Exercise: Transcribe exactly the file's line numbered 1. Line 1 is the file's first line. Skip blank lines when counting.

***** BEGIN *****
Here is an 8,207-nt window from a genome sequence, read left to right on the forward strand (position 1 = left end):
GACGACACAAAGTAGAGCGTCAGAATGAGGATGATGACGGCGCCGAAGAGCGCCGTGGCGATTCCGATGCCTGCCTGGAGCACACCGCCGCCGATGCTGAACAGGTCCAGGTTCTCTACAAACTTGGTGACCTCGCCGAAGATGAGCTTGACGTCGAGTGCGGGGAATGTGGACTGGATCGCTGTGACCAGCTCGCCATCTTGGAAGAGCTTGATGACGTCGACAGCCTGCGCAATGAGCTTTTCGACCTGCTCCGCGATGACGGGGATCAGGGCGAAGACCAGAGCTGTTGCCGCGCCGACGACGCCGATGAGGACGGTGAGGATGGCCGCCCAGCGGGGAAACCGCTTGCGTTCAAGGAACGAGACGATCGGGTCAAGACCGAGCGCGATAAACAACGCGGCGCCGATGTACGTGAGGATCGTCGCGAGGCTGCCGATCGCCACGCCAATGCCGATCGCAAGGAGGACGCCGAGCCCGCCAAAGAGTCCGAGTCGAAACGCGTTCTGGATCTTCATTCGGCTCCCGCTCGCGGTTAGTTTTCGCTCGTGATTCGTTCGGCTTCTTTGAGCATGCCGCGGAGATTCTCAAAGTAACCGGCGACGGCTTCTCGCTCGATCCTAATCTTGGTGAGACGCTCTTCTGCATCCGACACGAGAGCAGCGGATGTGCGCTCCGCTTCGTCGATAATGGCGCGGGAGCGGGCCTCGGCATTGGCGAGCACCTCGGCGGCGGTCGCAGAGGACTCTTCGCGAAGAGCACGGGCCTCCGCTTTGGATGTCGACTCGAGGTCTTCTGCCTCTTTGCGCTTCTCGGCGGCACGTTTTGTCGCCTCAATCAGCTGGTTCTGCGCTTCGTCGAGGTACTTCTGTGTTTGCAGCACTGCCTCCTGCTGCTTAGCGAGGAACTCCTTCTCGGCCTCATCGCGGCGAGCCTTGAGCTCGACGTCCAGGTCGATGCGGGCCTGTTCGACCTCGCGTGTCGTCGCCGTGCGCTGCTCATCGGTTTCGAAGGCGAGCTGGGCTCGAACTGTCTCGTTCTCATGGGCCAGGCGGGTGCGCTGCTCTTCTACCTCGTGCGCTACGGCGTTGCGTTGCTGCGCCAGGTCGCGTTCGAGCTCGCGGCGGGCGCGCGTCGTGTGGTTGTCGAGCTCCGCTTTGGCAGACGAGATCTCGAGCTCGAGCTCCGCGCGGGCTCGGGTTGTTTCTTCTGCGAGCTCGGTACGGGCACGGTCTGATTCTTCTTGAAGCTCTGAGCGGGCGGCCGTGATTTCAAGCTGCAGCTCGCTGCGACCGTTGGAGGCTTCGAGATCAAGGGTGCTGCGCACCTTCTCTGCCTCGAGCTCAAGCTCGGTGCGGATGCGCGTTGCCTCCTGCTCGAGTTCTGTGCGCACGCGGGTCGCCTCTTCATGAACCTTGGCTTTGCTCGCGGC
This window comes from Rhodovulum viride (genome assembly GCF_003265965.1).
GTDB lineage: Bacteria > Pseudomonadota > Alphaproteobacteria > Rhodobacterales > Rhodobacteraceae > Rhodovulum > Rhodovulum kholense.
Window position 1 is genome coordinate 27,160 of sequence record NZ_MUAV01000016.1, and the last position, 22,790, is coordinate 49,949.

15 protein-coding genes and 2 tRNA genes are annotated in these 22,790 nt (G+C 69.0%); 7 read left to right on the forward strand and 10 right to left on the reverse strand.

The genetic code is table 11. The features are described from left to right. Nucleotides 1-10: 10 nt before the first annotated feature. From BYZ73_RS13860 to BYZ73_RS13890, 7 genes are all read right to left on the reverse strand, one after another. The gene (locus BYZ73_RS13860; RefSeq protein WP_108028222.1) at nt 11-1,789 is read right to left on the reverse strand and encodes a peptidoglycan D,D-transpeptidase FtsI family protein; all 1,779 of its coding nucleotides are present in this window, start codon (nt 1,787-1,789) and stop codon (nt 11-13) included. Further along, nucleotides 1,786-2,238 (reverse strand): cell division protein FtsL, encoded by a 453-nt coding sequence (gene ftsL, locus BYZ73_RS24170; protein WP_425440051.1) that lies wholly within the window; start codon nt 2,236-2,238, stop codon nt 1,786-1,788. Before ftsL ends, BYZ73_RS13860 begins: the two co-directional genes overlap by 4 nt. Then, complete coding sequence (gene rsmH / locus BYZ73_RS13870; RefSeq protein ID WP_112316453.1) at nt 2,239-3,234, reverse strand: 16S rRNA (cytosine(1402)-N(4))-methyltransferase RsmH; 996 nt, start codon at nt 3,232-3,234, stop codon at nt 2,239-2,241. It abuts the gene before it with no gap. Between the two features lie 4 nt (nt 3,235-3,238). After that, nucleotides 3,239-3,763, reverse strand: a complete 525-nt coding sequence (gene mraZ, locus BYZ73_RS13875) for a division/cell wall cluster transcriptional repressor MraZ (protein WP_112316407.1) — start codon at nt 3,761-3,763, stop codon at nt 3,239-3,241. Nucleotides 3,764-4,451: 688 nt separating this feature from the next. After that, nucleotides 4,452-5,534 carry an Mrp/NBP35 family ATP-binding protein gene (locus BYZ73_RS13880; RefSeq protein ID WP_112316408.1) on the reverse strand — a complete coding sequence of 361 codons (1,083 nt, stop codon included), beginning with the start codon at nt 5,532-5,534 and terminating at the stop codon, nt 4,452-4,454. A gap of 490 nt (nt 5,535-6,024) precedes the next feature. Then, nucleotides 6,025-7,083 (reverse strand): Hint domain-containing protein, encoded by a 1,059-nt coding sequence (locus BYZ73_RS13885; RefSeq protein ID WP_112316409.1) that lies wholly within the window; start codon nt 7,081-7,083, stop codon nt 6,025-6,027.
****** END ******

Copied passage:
Here is an 8,207-nt window from a genome sequence, read left to right on the forward strand (position 1 = left end):